DECIDED JANUARY 26, 2006.
Aggravated assault. Richmond Superior Court. Before Judge Fleming.
Peter D. Johnson, for appellant.
Daniel J. Craig, District Attorney, Charles R. Sheppard, Assistant District Attorney, for appellee.
Forace Brown appeals from his aggravated assault conviction and contends that: (1) insufficient evidence supports his conviction; (2) the trial court erred in its jury charge on eyewitness identification testimony; (3) the trial court allowed improper evidence of his bad character; (4) the prosecutor made an improper burden-shifting comment during closing argument; and (5) hearsay evidence was used to establish his identity as the perpetrator of the aggravated assault. We find that sufficient evidence supports Brown's conviction, but we reverse and remand this case for a new trial based on the trial court's erroneous charge to the jury.
1. We first address Brown's contention that the evidence was insufficient. Construed in favor of the verdict, the evidence shows that three men asked the victim for money while she was walking home in the early morning hours. When she replied that she did not have any money, one of the men took her walking stick and beat her with it. The victim gave the police a general description of her assailant's age, height, skin color, and clothing. Both in court and in a pre-trial photo lineup, she identified Brown as her assailant and had no doubt about the accuracy of her identification.
This evidence sufficiently supports Brown's conviction under the standard set forth in Jackson v. Virginia, 443 U.S. 307 (99 SC 2781, 61 LE2d 560) (1979); Hawkins v. State, 254 Ga. App. 868, 869 ( 563 SE2d 926) (2002). The victim's identification of Brown provided direct evidence linking him to the crime, "and the credibility of the victim is solely a matter to be resolved by the jury. [Cit.]" Hawkins, supra.
2. Brown correctly asserts that the trial court erred when it charged the jury, at the State's request, that one of the factors to be considered when evaluating the reliability of an eyewitness identification is "the level of certainty shown by the witness about her identification." Brodes v. State, 279 Ga. 435, 442 ( 614 SE2d 766) (2005). In Brodes, the Supreme Court held:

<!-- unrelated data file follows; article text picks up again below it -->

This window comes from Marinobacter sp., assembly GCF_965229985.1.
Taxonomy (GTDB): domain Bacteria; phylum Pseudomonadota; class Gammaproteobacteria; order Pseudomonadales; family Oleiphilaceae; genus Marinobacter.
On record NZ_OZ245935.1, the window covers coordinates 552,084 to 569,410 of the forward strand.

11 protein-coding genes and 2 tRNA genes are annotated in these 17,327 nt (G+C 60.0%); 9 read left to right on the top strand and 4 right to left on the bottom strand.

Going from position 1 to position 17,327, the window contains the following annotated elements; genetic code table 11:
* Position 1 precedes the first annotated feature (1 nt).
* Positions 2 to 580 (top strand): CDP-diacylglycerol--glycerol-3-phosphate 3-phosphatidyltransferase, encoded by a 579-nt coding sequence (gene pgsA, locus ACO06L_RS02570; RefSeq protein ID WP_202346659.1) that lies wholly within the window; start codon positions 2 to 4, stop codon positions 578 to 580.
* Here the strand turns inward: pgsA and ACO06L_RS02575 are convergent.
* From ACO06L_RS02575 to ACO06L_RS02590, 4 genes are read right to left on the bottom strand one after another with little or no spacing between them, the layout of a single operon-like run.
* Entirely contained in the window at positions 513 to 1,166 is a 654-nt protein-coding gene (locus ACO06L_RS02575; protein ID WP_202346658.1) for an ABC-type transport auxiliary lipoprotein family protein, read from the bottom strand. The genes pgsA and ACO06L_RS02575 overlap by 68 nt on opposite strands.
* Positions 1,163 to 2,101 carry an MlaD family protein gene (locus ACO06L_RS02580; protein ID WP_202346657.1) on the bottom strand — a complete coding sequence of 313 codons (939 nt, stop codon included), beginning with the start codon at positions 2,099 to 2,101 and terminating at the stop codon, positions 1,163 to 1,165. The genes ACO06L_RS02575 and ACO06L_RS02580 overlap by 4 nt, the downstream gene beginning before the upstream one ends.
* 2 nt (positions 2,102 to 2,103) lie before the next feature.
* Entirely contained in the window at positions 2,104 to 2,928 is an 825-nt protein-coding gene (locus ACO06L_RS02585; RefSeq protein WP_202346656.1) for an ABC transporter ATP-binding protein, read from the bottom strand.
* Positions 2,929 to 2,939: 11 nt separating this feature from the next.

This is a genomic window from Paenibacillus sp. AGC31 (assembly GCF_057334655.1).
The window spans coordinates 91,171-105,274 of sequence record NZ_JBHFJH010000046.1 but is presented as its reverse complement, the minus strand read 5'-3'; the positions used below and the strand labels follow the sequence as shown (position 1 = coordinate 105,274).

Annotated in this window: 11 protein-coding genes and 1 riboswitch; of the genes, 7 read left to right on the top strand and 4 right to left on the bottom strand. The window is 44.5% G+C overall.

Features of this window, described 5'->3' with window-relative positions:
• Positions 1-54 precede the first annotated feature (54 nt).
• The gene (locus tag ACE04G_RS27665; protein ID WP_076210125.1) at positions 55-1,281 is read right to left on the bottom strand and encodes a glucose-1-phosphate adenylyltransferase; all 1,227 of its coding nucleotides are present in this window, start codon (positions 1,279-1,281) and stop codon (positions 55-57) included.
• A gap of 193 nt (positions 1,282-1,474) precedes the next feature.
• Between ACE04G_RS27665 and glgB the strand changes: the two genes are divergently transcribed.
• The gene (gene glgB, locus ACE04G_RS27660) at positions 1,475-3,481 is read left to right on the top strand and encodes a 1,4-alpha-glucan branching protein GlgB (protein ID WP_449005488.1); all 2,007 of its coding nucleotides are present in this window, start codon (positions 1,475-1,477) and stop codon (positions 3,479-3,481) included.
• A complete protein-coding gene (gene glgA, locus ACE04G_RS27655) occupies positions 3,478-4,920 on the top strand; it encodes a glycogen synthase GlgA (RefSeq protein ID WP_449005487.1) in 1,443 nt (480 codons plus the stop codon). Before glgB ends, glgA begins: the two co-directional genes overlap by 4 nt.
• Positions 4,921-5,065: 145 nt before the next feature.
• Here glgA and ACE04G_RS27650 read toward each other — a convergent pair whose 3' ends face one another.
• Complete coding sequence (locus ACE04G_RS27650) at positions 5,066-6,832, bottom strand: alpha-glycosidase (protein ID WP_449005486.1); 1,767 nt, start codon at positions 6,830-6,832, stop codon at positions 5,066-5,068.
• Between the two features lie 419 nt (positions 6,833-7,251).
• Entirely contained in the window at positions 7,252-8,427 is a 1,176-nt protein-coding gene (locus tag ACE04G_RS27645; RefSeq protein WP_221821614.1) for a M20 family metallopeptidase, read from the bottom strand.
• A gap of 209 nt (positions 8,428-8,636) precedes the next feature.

In light of the scientifically-documented lack of correlation between a witness's certainty in his or her identification of someone as the perpetrator of a crime and the accuracy of that identification, and the critical importance of accurate jury instructions as "the lamp to guide the jury's feet in journeying through the testimony in search of a legal verdict," we can no longer endorse an instruction authorizing jurors to consider the witness's certainty in his/her identification as a factor to be used in deciding the reliability of that identification. Accordingly, we advise trial courts to refrain from informing jurors they may consider a witness's level of certainty when instructing them on the factors that may be considered in deciding the reliability of that identification.
(Citation and footnote omitted.) Id. at 442. Because the only evidence linking Brown to the crime was the victim's identification testimony, we cannot say that the trial court's instruction to the jury "did not affect the outcome of the trial." Id. As a result, we must reverse and remand this case to the trial court for a new trial. Id. at 443.
3. Our holding in Division 2 renders Brown's remaining enumerations of error moot.
Judgment reversed and case remanded with direction. Ellington and Adams, JJ., concur.